Recently I got a chance to install Windows Server 2012. I started out with the intention to get acquainted with Server Core, but found that I have to brush up on my command line and PowerShell skills before we do anything with Core in production. To get a feel for the install process I also set up a virtual machine running Windows 2012 with the GUI.
For both installations, the process took just a bit longer than I spent heading across the office to get some coffee. Very impressive. This post isn’t about the time taken to install, but an initial first look at one of my favorite areas of Server 2012, Server Manager. I intend to be high level and not dig too much into the details until I get a better chance to look at the features more.
After first installation of the RTM version of Windows Server 2012, I can honestly say, I do not miss the start menu. I am quite sure I am in the minority here, so let me explain.
The Start Menu was a way to access the installed applications, settings, and documents on a computer. When looking for something on the start menu, it would expand and slide out to produce new levels of the menu. Sometimes the sub-menus would fill the screen. When that happens, there are times when I might miss the option I wanted and click the desktop or another area, launching either the wrong item or canceling the menu and dumping me back to square one to begin again.
I learned this from Microsoft Office when in Office 2010 the File menu became a full screen area called “BackStage” that allowed me to focus on the settings and options of the open program rather than trying to work with menus and submenus.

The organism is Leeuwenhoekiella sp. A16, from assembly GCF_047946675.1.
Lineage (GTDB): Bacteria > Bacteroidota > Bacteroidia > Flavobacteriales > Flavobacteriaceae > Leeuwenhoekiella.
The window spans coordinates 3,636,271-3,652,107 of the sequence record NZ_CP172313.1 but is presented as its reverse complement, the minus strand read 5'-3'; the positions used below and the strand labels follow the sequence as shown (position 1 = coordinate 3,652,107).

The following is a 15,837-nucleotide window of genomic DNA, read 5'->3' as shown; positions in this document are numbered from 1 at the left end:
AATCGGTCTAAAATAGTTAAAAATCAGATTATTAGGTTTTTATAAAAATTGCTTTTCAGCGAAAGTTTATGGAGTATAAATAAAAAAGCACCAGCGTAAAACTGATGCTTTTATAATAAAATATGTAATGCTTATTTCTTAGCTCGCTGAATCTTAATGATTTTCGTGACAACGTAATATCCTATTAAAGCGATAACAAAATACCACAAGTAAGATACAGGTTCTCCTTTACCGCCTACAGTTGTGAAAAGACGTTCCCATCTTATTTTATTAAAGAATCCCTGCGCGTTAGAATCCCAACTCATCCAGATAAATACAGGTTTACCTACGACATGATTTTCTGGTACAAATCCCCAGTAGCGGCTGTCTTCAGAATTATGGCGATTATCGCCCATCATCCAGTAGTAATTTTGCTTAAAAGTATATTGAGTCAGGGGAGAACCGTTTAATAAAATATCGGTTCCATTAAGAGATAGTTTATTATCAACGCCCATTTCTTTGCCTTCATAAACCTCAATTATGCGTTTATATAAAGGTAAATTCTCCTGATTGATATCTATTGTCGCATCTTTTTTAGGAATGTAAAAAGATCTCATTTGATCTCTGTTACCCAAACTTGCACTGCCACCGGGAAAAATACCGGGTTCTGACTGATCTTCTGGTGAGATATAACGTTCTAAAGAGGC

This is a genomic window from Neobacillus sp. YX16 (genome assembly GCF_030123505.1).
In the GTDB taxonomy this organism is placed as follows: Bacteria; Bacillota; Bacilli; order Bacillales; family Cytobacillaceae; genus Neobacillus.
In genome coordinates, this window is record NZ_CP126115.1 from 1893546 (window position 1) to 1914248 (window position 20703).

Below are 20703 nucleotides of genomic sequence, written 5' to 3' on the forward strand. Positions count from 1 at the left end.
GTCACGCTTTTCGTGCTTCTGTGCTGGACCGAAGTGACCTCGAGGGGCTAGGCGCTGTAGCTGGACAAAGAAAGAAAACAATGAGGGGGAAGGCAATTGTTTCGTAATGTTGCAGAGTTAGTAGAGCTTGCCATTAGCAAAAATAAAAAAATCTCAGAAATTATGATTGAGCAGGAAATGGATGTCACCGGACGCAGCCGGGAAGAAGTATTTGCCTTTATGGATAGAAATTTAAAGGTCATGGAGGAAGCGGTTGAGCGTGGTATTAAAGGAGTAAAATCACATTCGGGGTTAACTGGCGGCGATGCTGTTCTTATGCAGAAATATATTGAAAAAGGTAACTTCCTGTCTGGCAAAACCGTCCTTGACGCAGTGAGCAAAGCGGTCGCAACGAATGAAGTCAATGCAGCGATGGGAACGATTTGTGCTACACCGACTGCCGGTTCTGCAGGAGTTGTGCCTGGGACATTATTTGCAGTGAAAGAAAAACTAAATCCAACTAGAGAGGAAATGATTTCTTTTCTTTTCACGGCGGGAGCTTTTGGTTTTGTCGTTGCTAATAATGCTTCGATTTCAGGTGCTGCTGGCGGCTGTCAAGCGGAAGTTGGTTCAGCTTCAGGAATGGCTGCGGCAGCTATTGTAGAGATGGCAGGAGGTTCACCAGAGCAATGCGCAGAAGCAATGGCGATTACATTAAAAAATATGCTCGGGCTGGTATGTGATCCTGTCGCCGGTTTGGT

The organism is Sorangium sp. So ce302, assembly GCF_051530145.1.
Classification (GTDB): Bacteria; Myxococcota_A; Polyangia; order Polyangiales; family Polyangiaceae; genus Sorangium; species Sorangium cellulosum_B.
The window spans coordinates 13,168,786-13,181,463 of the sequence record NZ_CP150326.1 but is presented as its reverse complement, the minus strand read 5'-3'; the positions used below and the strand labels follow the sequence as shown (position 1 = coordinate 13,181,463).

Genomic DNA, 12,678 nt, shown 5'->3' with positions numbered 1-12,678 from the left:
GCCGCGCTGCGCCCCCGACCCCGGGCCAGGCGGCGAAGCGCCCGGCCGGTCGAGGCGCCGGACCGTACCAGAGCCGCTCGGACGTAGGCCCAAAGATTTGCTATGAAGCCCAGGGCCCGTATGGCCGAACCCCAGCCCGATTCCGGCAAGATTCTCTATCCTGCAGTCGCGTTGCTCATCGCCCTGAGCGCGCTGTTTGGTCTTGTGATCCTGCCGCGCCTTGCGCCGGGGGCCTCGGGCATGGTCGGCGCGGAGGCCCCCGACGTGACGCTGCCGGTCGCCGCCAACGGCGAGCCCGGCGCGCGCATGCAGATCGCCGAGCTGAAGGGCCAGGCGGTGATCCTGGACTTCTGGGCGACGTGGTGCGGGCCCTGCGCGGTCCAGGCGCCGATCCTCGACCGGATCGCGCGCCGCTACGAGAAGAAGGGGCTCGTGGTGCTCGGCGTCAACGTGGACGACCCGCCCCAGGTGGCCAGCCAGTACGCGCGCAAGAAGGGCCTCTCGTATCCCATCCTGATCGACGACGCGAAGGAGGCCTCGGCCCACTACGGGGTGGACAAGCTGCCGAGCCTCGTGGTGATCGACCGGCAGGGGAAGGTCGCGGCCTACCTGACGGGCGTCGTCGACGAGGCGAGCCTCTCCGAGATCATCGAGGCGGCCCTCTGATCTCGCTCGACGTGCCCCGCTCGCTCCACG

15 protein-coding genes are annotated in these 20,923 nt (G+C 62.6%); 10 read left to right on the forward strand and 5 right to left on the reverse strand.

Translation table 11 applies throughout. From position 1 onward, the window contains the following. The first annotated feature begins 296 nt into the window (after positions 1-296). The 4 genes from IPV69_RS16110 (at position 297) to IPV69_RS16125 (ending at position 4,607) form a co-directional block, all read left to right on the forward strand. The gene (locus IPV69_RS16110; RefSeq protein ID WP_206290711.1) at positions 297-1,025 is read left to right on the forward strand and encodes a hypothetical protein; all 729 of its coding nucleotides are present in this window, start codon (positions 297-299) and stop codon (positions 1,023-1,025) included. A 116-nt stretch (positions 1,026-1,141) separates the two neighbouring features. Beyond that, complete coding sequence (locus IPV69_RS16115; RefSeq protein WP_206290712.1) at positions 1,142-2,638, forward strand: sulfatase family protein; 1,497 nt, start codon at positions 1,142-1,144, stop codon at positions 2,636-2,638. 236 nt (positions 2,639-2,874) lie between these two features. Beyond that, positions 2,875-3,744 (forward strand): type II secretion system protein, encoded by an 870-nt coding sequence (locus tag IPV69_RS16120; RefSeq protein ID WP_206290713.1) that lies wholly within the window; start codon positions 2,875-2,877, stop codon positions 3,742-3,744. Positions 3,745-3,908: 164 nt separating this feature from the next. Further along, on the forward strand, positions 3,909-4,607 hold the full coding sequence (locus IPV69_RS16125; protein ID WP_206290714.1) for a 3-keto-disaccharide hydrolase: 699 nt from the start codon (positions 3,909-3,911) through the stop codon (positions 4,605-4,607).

Now that this has made it to Windows and Windows Server in a manner of speaking through the Start Screen, I rather like the new way of doing things. Even though I have been working with Windows 8 since the early builds, I still have to remember things are different this time around.
While search came in to the forefront in recent versions of Windows, Search is really a focal point in Windows Server 2012. The new charms bar includes a charm for search to help navigate administrators in that direction. Search is the fastest way to locate things in this release. Many of the things that I use as an administrator are now in different locations or run differently in the Windows 8/2012 native style applications and their traditional desktop counterparts. Searching for apps and settings makes them much easier to locate and keeps you from needing to pin things all over the place to find them later.
Being the main entry point for management of a server OS for those using the GUI, the inclusion of features to manage both the local server and remote servers all from the same interface. That is a huge step forward. I will admit, I am working to learn PowerShell to remove reliance on the graphical tools, but until I am comfortable enough to use only command line based tools, the new server manager will be very useful.
My curiosity has me wondering if server manager in Windows Server 2012 can plug into servers running older versions of Windows to reduce the need for remote desktop for those operating systems as well.
Edit: Brian Lewis, Microsoft DPE for Wisconsin wrote a blog post about getting the management tools including PowerShell 3.0 for other versions of Windows - Thanks Brian.
Being able to see information about services and events on the local server right from the main screen is simply useful. No longer do I need to open event viewer and services consoles to investigate issues that may be happening on the server.
My favorite feature in both client and server is Storage Spaces, because of the redundancy they offer with seemingly simple configuration. Because there is some interesting technology behind the scenes of Storage Spaces, it does deserve its own post. That one is coming soon.